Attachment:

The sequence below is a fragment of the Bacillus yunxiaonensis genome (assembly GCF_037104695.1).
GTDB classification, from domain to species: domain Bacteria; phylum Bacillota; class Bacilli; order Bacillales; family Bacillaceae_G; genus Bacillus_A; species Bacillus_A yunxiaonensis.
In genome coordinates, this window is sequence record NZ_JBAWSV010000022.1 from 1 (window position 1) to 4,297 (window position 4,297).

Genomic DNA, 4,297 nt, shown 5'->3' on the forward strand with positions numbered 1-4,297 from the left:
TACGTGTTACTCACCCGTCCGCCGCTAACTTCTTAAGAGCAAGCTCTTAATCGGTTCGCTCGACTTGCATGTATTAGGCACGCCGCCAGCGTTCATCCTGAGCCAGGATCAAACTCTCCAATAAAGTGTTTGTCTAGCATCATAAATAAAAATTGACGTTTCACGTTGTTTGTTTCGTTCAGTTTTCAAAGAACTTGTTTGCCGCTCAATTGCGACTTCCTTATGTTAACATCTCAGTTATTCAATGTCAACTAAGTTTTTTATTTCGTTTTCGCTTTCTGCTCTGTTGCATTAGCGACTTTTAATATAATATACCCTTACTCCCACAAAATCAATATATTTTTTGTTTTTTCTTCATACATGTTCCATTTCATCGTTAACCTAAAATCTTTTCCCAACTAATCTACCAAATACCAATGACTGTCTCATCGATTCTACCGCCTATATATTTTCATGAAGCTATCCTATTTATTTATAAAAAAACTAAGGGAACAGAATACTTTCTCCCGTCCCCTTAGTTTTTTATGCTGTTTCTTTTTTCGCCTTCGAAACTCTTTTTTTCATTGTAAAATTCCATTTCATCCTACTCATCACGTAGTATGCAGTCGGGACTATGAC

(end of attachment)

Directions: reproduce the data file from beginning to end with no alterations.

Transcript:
The sequence below is a fragment of the Bacillus yunxiaonensis genome (assembly GCF_037104695.1).
GTDB classification, from domain to species: domain Bacteria; phylum Bacillota; class Bacilli; order Bacillales; family Bacillaceae_G; genus Bacillus_A; species Bacillus_A yunxiaonensis.
In genome coordinates, this window is sequence record NZ_JBAWSV010000022.1 from 1 (window position 1) to 4,297 (window position 4,297).

Genomic DNA, 4,297 nt, shown 5'->3' on the forward strand with positions numbered 1-4,297 from the left:
TACGTGTTACTCACCCGTCCGCCGCTAACTTCTTAAGAGCAAGCTCTTAATCGGTTCGCTCGACTTGCATGTATTAGGCACGCCGCCAGCGTTCATCCTGAGCCAGGATCAAACTCTCCAATAAAGTGTTTGTCTAGCATCATAAATAAAAATTGACGTTTCACGTTGTTTGTTTCGTTCAGTTTTCAAAGAACTTGTTTGCCGCTCAATTGCGACTTCCTTATGTTAACATCTCAGTTATTCAATGTCAACTAAGTTTTTTATTTCGTTTTCGCTTTCTGCTCTGTTGCATTAGCGACTTTTAATATAATATACCCTTACTCCCACAAAATCAATATATTTTTTGTTTTTTCTTCATACATGTTCCATTTCATCGTTAACCTAAAATCTTTTCCCAACTAATCTACCAAATACCAATGACTGTCTCATCGATTCTACCGCCTATATATTTTCATGAAGCTATCCTATTTATTTATAAAAAAACTAAGGGAACAGAATACTTTCTCCCGTCCCCTTAGTTTTTTATGCTGTTTCTTTTTTCGCCTTCGAAACTCTTTTTTTCATTGTAAAATTCCATTTCATCCTACTCATCACGTAGTATGCAGTCGGGACTATGAC